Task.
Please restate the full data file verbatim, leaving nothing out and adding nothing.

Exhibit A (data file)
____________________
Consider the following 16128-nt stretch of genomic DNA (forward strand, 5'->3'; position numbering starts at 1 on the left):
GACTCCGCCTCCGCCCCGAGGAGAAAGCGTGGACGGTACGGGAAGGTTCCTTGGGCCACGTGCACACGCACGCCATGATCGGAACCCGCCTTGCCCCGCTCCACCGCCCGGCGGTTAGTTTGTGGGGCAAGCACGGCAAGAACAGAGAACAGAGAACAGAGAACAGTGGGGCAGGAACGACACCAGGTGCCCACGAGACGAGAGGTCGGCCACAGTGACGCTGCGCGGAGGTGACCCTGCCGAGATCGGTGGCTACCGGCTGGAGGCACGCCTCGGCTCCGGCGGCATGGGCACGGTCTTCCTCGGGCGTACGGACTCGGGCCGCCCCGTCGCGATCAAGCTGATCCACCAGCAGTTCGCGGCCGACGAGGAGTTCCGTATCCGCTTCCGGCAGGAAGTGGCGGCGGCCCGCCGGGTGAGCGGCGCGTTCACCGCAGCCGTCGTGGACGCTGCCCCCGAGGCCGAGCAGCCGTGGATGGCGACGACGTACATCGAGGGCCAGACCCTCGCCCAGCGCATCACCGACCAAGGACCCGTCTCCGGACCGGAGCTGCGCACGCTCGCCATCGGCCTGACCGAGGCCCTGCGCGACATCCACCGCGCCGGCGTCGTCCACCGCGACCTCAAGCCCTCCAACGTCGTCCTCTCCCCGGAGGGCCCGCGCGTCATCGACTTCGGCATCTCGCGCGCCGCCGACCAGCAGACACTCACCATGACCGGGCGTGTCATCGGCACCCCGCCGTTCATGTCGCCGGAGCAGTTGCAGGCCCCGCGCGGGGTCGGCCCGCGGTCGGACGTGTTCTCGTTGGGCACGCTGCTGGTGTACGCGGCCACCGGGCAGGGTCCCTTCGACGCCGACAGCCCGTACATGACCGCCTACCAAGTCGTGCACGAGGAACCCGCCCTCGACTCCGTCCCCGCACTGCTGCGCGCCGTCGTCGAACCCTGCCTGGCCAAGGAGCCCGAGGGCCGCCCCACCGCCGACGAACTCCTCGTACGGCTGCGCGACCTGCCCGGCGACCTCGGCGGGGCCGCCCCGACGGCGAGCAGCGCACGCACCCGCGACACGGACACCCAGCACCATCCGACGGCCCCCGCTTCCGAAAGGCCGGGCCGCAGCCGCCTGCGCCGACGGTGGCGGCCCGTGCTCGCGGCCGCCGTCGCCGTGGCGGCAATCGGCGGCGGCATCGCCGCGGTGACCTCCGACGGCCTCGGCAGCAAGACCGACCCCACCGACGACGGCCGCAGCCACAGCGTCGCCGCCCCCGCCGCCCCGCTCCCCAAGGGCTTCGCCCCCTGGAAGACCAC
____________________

Consider the following 16128-nt stretch of genomic DNA (forward strand, 5'->3'; position numbering starts at 1 on the left):
GACTCCGCCTCCGCCCCGAGGAGAAAGCGTGGACGGTACGGGAAGGTTCCTTGGGCCACGTGCACACGCACGCCATGATCGGAACCCGCCTTGCCCCGCTCCACCGCCCGGCGGTTAGTTTGTGGGGCAAGCACGGCAAGAACAGAGAACAGAGAACAGAGAACAGTGGGGCAGGAACGACACCAGGTGCCCACGAGACGAGAGGTCGGCCACAGTGACGCTGCGCGGAGGTGACCCTGCCGAGATCGGTGGCTACCGGCTGGAGGCACGCCTCGGCTCCGGCGGCATGGGCACGGTCTTCCTCGGGCGTACGGACTCGGGCCGCCCCGTCGCGATCAAGCTGATCCACCAGCAGTTCGCGGCCGACGAGGAGTTCCGTATCCGCTTCCGGCAGGAAGTGGCGGCGGCCCGCCGGGTGAGCGGCGCGTTCACCGCAGCCGTCGTGGACGCTGCCCCCGAGGCCGAGCAGCCGTGGATGGCGACGACGTACATCGAGGGCCAGACCCTCGCCCAGCGCATCACCGACCAAGGACCCGTCTCCGGACCGGAGCTGCGCACGCTCGCCATCGGCCTGACCGAGGCCCTGCGCGACATCCACCGCGCCGGCGTCGTCCACCGCGACCTCAAGCCCTCCAACGTCGTCCTCTCCCCGGAGGGCCCGCGCGTCATCGACTTCGGCATCTCGCGCGCCGCCGACCAGCAGACACTCACCATGACCGGGCGTGTCATCGGCACCCCGCCGTTCATGTCGCCGGAGCAGTTGCAGGCCCCGCGCGGGGTCGGCCCGCGGTCGGACGTGTTCTCGTTGGGCACGCTGCTGGTGTACGCGGCCACCGGGCAGGGTCCCTTCGACGCCGACAGCCCGTACATGACCGCCTACCAAGTCGTGCACGAGGAACCCGCCCTCGACTCCGTCCCCGCACTGCTGCGCGCCGTCGTCGAACCCTGCCTGGCCAAGGAGCCCGAGGGCCGCCCCACCGCCGACGAACTCCTCGTACGGCTGCGCGACCTGCCCGGCGACCTCGGCGGGGCCGCCCCGACGGCGAGCAGCGCACGCACCCGCGACACGGACACCCAGCACCATCCGACGGCCCCCGCTTCCGAAAGGCCGGGCCGCAGCCGCCTGCGCCGACGGTGGCGGCCCGTGCTCGCGGCCGCCGTCGCCGTGGCGGCAATCGGCGGCGGCATCGCCGCGGTGACCTCCGACGGCCTCGGCAGCAAGACCGACCCCACCGACGACGGCCGCAGCCACAGCGTCGCCGCCCCCGCCGCCCCGCTCCCCAAGGGCTTCGCCCCCTGGAAGACCAC